When pressed, Graham was reluctant to over analysis his work for fear of pinning its meaning down. This is greatly appreciated. Too often artists speak too much and either end up diluting the complexity of their work or, especially in the case of photographers, digressing into discussions about the history and academic discourse about their subject-matter. I don't need a lecture on the history of the suburbans etc... At the same time, I was also a little disappointment because one of the problematic aspects of the work was avoided.
a shimmer of possibility clearly deals with issues of race, class and social inequality in the United States. Looking through the books, one immediately notices that a large number of the subjects are socially and economically marginalized, and/or African-American. Graham's last book, American Night, clearly and bluntly dealt with issues of race in America. Contrasting harshly blown out images of marginalized, homeless and physically distant African-Americans on the outskirts of American cities with full-color images of suburban McMansions, SUVs and other iconic symbols of affluence, the work addresses the racial and economical inequalities of America in the 21st century. I appreciate the fact that Graham choose to address this difficult subject, but the work is far too blunt in its declaration for my taste. While the poetic structure and innovate approach of shimmer are often highlighted, its exploration of the racial and social reality of America is often minimized, or secondary. To be fair, the work is relatively new and there is not a lot of critical discourse around the work.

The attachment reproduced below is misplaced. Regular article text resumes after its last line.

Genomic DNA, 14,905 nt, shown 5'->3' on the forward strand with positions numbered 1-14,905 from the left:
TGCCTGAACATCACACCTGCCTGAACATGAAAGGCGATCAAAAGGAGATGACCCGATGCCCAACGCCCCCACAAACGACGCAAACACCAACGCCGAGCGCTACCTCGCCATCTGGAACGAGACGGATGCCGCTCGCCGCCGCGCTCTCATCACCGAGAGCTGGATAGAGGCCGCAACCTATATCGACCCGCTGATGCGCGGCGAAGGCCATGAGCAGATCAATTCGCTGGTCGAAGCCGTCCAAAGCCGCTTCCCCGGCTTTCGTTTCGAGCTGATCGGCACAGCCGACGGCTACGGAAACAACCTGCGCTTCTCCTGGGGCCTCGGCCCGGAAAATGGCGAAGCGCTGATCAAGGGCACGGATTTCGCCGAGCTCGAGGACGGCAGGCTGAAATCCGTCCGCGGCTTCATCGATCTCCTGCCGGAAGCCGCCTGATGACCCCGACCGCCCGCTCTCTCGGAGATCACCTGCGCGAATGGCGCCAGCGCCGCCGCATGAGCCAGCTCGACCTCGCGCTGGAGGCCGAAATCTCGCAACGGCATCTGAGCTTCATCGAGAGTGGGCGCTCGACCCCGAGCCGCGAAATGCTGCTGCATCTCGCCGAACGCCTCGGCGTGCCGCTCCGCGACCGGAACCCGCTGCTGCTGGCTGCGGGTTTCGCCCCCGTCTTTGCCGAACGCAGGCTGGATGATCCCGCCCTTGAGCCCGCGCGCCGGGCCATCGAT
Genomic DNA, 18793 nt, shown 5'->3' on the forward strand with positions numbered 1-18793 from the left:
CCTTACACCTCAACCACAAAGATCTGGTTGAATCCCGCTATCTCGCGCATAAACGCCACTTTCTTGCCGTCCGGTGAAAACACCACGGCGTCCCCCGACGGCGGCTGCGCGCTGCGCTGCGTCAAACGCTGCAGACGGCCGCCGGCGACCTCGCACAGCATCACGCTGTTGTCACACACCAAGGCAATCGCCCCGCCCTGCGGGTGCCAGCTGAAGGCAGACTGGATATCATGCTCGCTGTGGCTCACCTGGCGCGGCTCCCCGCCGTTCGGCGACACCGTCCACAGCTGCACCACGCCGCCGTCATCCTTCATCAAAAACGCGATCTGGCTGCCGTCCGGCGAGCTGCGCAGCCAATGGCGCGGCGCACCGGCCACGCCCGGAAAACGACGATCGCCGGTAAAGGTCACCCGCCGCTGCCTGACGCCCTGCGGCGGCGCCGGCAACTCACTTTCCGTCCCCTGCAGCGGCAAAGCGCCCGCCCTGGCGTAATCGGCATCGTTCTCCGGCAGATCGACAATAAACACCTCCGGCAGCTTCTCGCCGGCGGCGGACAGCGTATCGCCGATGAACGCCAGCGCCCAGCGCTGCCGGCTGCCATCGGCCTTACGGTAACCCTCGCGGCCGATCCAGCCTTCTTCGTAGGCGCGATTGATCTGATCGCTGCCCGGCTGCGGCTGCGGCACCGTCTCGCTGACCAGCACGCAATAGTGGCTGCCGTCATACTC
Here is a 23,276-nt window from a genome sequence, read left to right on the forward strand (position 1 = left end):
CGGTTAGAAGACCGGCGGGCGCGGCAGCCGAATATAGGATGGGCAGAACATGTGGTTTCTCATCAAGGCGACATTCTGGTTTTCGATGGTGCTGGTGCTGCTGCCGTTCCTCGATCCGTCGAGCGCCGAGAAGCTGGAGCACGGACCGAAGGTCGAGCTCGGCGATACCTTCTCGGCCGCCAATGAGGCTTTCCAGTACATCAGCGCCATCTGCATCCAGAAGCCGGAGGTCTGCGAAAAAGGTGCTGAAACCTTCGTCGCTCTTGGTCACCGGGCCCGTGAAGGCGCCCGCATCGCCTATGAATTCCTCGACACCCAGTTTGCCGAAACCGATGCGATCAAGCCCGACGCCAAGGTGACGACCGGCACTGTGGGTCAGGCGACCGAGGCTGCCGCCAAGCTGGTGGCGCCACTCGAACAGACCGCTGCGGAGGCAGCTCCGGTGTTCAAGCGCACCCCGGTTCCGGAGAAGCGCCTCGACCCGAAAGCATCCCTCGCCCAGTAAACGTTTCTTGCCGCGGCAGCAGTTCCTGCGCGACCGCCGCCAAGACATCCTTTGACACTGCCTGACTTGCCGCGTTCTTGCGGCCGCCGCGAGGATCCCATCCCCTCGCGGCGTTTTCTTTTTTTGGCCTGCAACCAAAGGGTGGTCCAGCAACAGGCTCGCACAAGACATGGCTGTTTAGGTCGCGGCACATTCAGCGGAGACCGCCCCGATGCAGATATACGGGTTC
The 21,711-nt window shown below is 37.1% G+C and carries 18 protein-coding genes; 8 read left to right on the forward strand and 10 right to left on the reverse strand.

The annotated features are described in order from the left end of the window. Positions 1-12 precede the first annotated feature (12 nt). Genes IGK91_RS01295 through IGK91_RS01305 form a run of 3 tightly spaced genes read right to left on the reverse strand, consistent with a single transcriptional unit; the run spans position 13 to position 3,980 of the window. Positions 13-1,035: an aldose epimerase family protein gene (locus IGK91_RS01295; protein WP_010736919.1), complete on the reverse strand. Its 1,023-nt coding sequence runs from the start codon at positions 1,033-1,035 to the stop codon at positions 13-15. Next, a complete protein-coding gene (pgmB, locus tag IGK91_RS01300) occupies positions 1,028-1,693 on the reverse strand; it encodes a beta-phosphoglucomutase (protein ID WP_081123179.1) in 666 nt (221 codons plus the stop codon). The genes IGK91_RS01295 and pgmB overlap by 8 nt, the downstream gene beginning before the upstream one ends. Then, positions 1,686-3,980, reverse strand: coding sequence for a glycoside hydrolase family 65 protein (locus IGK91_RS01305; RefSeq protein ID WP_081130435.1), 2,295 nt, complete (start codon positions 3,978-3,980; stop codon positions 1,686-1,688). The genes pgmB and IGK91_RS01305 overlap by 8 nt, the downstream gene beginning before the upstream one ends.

Although Graham was asked about this aspect of the work, he chose not to answer the question. Citing the time limits, the fact that he had not showed his American Night work, which could help him adequately frame the discussion, and the general complexity of the subject, he deferred the discussion to another time. Since I am conflicted by this aspect of the work, I was disappointed. I do not believe, as a white Englishman, he is barred from or incapable of addressing issues of race in America, but I do believe it must be dealt with frankly and honestly. While some of the subjects are clearly aware they are being photographed, others are not. This is not always a problem, but when the subjects are poor and socially/economically marginalized it strays into dangerous territory. There are one or two sequences in particular that are not only painful to view because of the social reality they reveal, but disturbing for their placement within Graham's artistic construct and the manner they appear to have been taken. As challenging, provocative and important as the work is, it is diminished by failing to critically confront this issue. As the work enters the world and gains a broader audience, hopefully, these issues will be addressed and discussed.
P.S. Graham will also be showing work this month (March) at Salon 94 Freemans and Greenberg Van Doren Gallery.
Posted by Adam at 9:09 AM